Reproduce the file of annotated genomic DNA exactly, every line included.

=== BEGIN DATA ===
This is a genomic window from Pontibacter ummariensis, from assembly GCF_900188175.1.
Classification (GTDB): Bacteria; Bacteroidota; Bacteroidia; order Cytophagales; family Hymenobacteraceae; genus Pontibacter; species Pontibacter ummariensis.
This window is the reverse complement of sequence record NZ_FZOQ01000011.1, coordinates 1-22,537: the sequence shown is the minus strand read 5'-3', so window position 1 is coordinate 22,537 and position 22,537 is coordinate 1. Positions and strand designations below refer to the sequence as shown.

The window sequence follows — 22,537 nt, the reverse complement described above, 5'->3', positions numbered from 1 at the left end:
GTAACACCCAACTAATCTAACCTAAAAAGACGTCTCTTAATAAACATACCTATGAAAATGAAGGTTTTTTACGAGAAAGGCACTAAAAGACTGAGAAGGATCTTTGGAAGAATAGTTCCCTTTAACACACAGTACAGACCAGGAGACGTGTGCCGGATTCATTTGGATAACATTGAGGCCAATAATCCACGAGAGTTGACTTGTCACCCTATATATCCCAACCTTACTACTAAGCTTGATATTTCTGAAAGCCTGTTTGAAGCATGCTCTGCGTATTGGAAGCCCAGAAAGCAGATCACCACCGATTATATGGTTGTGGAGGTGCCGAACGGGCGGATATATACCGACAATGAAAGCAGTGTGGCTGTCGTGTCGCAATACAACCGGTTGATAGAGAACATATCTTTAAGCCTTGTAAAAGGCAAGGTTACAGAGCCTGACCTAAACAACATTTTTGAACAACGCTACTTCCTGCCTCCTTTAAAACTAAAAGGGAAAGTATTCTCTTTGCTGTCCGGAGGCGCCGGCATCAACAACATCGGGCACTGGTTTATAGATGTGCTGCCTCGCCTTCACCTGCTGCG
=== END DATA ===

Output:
This is a genomic window from Pontibacter ummariensis, from assembly GCF_900188175.1.
Classification (GTDB): Bacteria; Bacteroidota; Bacteroidia; order Cytophagales; family Hymenobacteraceae; genus Pontibacter; species Pontibacter ummariensis.
This window is the reverse complement of sequence record NZ_FZOQ01000011.1, coordinates 1-22,537: the sequence shown is the minus strand read 5'-3', so window position 1 is coordinate 22,537 and position 22,537 is coordinate 1. Positions and strand designations below refer to the sequence as shown.

The window sequence follows — 22,537 nt, the reverse complement described above, 5'->3', positions numbered from 1 at the left end:
GTAACACCCAACTAATCTAACCTAAAAAGACGTCTCTTAATAAACATACCTATGAAAATGAAGGTTTTTTACGAGAAAGGCACTAAAAGACTGAGAAGGATCTTTGGAAGAATAGTTCCCTTTAACACACAGTACAGACCAGGAGACGTGTGCCGGATTCATTTGGATAACATTGAGGCCAATAATCCACGAGAGTTGACTTGTCACCCTATATATCCCAACCTTACTACTAAGCTTGATATTTCTGAAAGCCTGTTTGAAGCATGCTCTGCGTATTGGAAGCCCAGAAAGCAGATCACCACCGATTATATGGTTGTGGAGGTGCCGAACGGGCGGATATATACCGACAATGAAAGCAGTGTGGCTGTCGTGTCGCAATACAACCGGTTGATAGAGAACATATCTTTAAGCCTTGTAAAAGGCAAGGTTACAGAGCCTGACCTAAACAACATTTTTGAACAACGCTACTTCCTGCCTCCTTTAAAACTAAAAGGGAAAGTATTCTCTTTGCTGTCCGGAGGCGCCGGCATCAACAACATCGGGCACTGGTTTATAGATGTGCTGCCTCGCCTTCACCTGCTGCG